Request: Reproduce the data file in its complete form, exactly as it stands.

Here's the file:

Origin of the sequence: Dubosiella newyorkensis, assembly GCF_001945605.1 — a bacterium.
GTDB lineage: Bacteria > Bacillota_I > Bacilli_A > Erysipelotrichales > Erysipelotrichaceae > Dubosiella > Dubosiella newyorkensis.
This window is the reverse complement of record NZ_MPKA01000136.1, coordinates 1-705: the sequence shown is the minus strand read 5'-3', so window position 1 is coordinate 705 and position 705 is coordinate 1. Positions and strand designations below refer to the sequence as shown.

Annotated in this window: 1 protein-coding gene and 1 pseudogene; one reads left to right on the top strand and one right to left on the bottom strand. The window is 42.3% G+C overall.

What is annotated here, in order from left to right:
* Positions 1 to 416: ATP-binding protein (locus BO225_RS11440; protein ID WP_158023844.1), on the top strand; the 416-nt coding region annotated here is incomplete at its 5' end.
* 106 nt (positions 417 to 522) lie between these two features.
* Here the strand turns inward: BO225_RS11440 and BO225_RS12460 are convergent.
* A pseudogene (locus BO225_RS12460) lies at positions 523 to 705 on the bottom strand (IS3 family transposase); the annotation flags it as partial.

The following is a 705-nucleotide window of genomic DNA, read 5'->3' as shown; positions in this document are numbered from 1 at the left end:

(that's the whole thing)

Origin of the sequence: Dubosiella newyorkensis, assembly GCF_001945605.1 — a bacterium.
GTDB lineage: Bacteria > Bacillota_I > Bacilli_A > Erysipelotrichales > Erysipelotrichaceae > Dubosiella > Dubosiella newyorkensis.
This window is the reverse complement of record NZ_MPKA01000136.1, coordinates 1-705: the sequence shown is the minus strand read 5'-3', so window position 1 is coordinate 705 and position 705 is coordinate 1. Positions and strand designations below refer to the sequence as shown.

Annotated in this window: 1 protein-coding gene and 1 pseudogene; one reads left to right on the top strand and one right to left on the bottom strand. The window is 42.3% G+C overall.

What is annotated here, in order from left to right:
* Positions 1 to 416: ATP-binding protein (locus BO225_RS11440; protein ID WP_158023844.1), on the top strand; the 416-nt coding region annotated here is incomplete at its 5' end.
* 106 nt (positions 417 to 522) lie between these two features.
* Here the strand turns inward: BO225_RS11440 and BO225_RS12460 are convergent.
* A pseudogene (locus BO225_RS12460) lies at positions 523 to 705 on the bottom strand (IS3 family transposase); the annotation flags it as partial.

The following is a 705-nucleotide window of genomic DNA, read 5'->3' as shown; positions in this document are numbered from 1 at the left end: